Castagnaccio is a rustic poor man's cake made with chestnut flour (the Italian for chestnut is castagna). It's a preparation from the Liguria region of Italy. This cake is also very common in nearby Tuscany. It’s not a soft, open textured cake; quite the opposite. It is not as sweet as you would expect for a cake because castagnaccio does not contain sugar (however some people like to dust some icing sugar over the top when it is still hot from the oven). This cake is an acquired taste; the palate will initially experience a subtle bitterness and then the bitterness will be overwhelmed by the sweetness of the chestnut. Like marmite, you will love it or hate it!
It's a kaleidoscope of flavours; chestnut, sultanas, pine nuts, olive oil and rosemary. For many centuries it has been considered more like staple food rather than a cake or dessert. Many years ago school kids, especially from the rural areas of Liguria, used to have it for school snack. Even myself, when I was a kid, I used to buy castagnaccio from my local green grocer (fruttivendolo), sold in a square slice wrapped in greased paper. It’s an ideal bite while having a mid-morning coffee or an after lunch espresso, as I usually do.
Ingredients (Metric & Imperial measurements):
Nutrition facts: Calories 650 per serving.
Note: use 25 g (1 oz) of the olive oil into the initial batter and the remaining 25 g (1 oz) for the final finish, before putting the cake into the oven.
Here is a close view of the chestnut flour I have used. I had this sent to me from Italy.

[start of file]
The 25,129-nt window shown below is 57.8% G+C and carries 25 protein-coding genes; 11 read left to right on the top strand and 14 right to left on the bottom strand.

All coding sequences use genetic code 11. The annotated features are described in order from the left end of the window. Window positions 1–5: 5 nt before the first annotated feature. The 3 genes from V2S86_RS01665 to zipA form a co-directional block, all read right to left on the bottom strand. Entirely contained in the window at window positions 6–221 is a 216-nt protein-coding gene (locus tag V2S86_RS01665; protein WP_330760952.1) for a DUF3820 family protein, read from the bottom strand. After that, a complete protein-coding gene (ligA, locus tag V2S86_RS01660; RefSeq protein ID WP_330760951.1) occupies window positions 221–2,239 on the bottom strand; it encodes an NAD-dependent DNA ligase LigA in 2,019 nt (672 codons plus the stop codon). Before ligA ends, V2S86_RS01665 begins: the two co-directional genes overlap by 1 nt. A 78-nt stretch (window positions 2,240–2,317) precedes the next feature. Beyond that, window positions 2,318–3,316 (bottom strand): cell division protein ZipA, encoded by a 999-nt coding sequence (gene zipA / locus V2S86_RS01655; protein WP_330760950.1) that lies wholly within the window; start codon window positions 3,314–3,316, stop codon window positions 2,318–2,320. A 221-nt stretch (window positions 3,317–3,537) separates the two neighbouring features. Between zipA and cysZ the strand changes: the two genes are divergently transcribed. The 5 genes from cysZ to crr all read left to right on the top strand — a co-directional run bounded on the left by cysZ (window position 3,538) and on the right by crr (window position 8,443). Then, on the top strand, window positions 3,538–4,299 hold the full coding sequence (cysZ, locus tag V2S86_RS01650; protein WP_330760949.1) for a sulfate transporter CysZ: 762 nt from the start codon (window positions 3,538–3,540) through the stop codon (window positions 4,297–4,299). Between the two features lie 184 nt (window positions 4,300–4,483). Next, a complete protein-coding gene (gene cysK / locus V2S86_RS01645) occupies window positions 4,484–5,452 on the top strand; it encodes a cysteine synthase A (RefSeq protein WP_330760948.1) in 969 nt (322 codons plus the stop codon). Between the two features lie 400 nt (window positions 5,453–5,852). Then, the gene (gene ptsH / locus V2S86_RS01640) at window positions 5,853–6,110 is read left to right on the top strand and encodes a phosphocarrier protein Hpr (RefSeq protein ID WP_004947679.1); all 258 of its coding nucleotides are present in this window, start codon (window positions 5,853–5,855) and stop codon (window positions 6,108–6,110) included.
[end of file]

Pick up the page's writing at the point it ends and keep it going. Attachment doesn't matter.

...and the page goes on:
Soak the sultanas in a small bowl of water, for about an hour. Remove some tiny little sprigs from the main sprig (10 for a mild flavouring, 20 for a strong flavouring).
After one hour soaking in water, drain the sultanas, set aside and discard the water.
Add the 570 g of water (1 pint) into a large bowl.
Add half of the olive oil to the water.
Add a pinch of salt to the water.
Slowly, add the flour into the bowl, a bit at a time, while whisking. I have only two hands! one for the bowl and one for the camera; which explains why the whisk is still.....you should be whisking vigorously.
This pictures shows the stage where I have added about 50% of the flour. I whisk making sure that there is no lumps before adding the remainder of the flour.
Now, that all the flour has been added to the bowl, the batter should have reached a medium consistency (not too loose).
Next, add the sultanas to the batter.
Then, add the pine nuts to the batter.
Give the mix a good stir.
Coat a cake tin with olive oil. I have used a 22 cm (8 3/4") wide cake tin.
Pour the mix into the cake tin.
Leave the mix to level itself for few seconds. Do not bang the tin down against the working surface; it will send the sultanas and the pine nuts to the bottom.
Scatter the remaining olive oil all around the surface of the mix.
Place the tiny rosemary sprigs over the surface of the mix.
Place the cake tin into a pre-heated oven and bake for 35 minutes at 190°C (375°F). My oven is fan assisted.
The castagnaccio is ready. Remove from the oven and transfer it onto a plate.
This is how it looks after the baking.
Have a slice with an espresso coffee.
If you have found it a bit too bitter for your taste, dust the castagnaccio with a bit of icing sugar, but not too much.
Federico Pezzaioli is an ex-badass Italian Paratrooper on a mission - to make creating delicious authentic Italian food really easy. He researches, writes and photographs each recipe with the same attention to detail he used to apply to packing his parachute.
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